He’s a good driver, but he’s too young to be on the highway yet. That’s why you’ve brought him, this bright Sunday afternoon, to the deserted parking lot of your old grammar school.
Here there’s a half-acre of good ground and a circular driveway he can navigate until (wishful thinking, on your part) he gets tired enough to come home.
Being a father, you show him the limits, first – don’t go near the blacktop road or get too close to the building. You point out a ditch he should avoid, one a little hidden by its dry grass so that you don’t notice how deep it is until you’re right on top of it. You show him a patch of loose gravel, and demonstrate how it can make a car slide or spin if you hit it too fast.
And that’s it. You get out, he moves to the driver’s seat. You squeeze his shoulder once before you shut the door, and then you go sit on a grassy bank to watch.
He rolls up the windows, turns the air conditioner and the radio both to very high settings, gently eases the shift level into DRIVE and he’s off — his head nodding in time to a song you can’t hear.
And while the small blue station wagon circles the school grounds with slow precision — forward, reverse, forward, parking parallel at a spot on the curb, forward again, reverse, circling, stopping, forward again — you have all the world’s time to look at the building where you spent six years of your life, a quarter century ago.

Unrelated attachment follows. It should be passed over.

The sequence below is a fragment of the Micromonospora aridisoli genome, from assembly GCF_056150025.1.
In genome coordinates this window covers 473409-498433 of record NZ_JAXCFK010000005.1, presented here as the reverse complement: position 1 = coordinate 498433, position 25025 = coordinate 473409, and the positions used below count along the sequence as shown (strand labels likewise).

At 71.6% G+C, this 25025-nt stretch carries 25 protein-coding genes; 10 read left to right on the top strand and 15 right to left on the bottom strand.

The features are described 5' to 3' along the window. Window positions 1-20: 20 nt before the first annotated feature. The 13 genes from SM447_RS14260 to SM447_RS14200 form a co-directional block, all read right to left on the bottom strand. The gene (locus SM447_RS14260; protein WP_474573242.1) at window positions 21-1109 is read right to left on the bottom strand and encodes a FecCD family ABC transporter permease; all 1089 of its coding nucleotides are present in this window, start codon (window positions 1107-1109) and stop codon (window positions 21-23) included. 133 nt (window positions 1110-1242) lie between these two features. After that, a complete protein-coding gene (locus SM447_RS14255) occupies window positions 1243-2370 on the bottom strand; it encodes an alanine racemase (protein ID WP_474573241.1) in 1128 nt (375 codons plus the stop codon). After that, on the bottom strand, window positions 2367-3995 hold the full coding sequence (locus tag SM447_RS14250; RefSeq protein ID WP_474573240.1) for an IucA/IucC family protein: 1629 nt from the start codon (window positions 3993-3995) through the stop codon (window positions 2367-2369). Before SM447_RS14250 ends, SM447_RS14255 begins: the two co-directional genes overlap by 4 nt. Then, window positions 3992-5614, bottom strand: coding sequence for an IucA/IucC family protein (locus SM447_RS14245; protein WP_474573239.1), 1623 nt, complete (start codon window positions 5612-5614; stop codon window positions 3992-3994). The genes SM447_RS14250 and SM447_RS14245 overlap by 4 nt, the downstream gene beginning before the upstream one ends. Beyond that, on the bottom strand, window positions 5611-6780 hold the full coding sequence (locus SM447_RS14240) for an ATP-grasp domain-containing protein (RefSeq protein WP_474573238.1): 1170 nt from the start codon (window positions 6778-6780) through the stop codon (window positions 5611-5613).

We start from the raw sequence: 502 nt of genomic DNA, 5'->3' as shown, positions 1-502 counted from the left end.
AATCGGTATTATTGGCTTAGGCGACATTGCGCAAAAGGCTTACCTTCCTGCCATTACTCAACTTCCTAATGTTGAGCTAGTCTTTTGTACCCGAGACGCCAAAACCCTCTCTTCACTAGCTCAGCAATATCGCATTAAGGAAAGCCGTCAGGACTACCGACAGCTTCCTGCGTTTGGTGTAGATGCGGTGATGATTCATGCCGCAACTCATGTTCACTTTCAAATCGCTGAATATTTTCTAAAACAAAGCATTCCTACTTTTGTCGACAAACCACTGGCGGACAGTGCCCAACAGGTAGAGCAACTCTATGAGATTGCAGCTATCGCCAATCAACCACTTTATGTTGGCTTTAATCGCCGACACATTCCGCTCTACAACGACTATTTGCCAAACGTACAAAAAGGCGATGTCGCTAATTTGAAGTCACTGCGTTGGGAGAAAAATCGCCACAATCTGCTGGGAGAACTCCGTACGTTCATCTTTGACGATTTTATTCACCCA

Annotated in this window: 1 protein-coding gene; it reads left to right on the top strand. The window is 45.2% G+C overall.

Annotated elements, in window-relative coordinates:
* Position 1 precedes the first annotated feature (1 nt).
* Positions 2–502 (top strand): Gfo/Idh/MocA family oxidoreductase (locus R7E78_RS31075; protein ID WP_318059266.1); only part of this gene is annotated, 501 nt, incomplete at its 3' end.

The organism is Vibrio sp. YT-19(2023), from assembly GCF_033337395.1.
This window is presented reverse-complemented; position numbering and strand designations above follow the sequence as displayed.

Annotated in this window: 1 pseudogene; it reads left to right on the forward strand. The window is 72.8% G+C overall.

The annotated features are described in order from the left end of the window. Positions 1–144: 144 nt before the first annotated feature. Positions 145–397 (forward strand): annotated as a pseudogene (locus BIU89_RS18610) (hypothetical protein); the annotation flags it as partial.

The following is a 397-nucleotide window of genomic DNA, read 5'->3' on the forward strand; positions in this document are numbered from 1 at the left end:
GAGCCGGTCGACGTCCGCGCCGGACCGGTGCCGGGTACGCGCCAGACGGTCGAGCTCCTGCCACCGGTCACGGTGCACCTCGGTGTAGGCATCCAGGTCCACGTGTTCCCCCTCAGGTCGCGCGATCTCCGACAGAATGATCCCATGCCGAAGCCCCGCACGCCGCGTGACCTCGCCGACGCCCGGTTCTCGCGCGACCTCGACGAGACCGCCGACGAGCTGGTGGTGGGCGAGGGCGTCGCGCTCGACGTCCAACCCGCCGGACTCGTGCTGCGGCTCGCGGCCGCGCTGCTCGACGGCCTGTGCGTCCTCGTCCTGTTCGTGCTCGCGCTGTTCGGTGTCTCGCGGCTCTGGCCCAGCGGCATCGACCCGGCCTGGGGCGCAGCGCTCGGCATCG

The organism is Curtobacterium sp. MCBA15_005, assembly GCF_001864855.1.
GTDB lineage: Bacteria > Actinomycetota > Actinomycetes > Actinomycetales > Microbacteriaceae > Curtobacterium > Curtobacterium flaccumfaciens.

The view has changed. You imagine yourself looking out the windows of Miss Kelley’s second-grade room, and you see a new brick house across the road where there once were pine trees and honeysuckle.
At least the old water tower still stands — just to the south, along the road that goes to the high school. But the giant square marker that moved up and down its side, going forever between EMPTY and FULL, appears rusted into place now.
You’re amazed at how small all distances have become. The dirt playground that seemed vast enough to get lost in is only a good stone’s-throw wide, now. When the principal or one of the teachers would drive over to the high school, then, for a meeting, you’d imagine it as a wilderness safari to the very seat of government. Now it’s half a mile, maybe less.
Home seemed an infinite distance away, and that was doubled when you were sick and waiting for a ride there. Two miles? Three? You realize you could run home, now, from this spot, and not even be out of breath.
To the north is the church cemetery. It seems larger than it once did. You start counting, in your mind, how many of the stones have the names of your kinfolk on them, and you decide to think of something else.
You think, instead, of the small blue car in the distance, being driven with exquisite care by someone with your name, who’s singing a song you don’t know the name of. Clouds pass over, a jaybird cries out from a grove of trees.
And you think: So this is how it is.
Dale Short is a native of Walker County. His columns, photos, books, and radio features are available on his website, carrolldaleshort.com. His weekly radio program “Music from Home” airs each Sunday at 6 pm on Oldies 101.5 FM, streams live online at www.oldies1015fm.com and is archived afterward on his website.